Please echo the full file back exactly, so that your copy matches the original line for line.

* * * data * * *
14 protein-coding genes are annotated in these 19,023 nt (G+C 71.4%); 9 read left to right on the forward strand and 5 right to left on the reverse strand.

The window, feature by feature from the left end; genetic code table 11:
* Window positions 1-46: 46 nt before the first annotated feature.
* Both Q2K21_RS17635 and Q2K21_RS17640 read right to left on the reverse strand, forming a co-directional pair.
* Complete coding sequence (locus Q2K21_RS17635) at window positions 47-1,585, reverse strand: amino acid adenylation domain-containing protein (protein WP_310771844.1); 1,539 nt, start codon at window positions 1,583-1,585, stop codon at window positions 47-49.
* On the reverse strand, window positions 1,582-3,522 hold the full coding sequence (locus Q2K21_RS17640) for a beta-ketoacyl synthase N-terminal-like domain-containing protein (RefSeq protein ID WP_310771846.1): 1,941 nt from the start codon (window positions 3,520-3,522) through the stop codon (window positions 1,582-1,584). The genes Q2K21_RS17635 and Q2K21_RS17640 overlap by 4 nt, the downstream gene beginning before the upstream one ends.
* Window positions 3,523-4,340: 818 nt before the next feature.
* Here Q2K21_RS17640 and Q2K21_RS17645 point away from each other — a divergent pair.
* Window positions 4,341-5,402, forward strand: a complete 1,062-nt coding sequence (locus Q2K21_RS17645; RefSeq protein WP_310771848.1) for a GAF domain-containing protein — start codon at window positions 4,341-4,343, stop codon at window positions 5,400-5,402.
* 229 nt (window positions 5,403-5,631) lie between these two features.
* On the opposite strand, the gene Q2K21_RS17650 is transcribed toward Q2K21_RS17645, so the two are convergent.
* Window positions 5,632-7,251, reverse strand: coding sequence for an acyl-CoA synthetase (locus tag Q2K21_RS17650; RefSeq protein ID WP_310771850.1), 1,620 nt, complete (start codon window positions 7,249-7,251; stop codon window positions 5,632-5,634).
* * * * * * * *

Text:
14 protein-coding genes are annotated in these 19,023 nt (G+C 71.4%); 9 read left to right on the forward strand and 5 right to left on the reverse strand.

The window, feature by feature from the left end; genetic code table 11:
* Window positions 1-46: 46 nt before the first annotated feature.
* Both Q2K21_RS17635 and Q2K21_RS17640 read right to left on the reverse strand, forming a co-directional pair.
* Complete coding sequence (locus Q2K21_RS17635) at window positions 47-1,585, reverse strand: amino acid adenylation domain-containing protein (protein WP_310771844.1); 1,539 nt, start codon at window positions 1,583-1,585, stop codon at window positions 47-49.
* On the reverse strand, window positions 1,582-3,522 hold the full coding sequence (locus Q2K21_RS17640) for a beta-ketoacyl synthase N-terminal-like domain-containing protein (RefSeq protein ID WP_310771846.1): 1,941 nt from the start codon (window positions 3,520-3,522) through the stop codon (window positions 1,582-1,584). The genes Q2K21_RS17635 and Q2K21_RS17640 overlap by 4 nt, the downstream gene beginning before the upstream one ends.
* Window positions 3,523-4,340: 818 nt before the next feature.
* Here Q2K21_RS17640 and Q2K21_RS17645 point away from each other — a divergent pair.
* Window positions 4,341-5,402, forward strand: a complete 1,062-nt coding sequence (locus Q2K21_RS17645; RefSeq protein WP_310771848.1) for a GAF domain-containing protein — start codon at window positions 4,341-4,343, stop codon at window positions 5,400-5,402.
* 229 nt (window positions 5,403-5,631) lie between these two features.
* On the opposite strand, the gene Q2K21_RS17650 is transcribed toward Q2K21_RS17645, so the two are convergent.
* Window positions 5,632-7,251, reverse strand: coding sequence for an acyl-CoA synthetase (locus tag Q2K21_RS17650; RefSeq protein ID WP_310771850.1), 1,620 nt, complete (start codon window positions 7,249-7,251; stop codon window positions 5,632-5,634).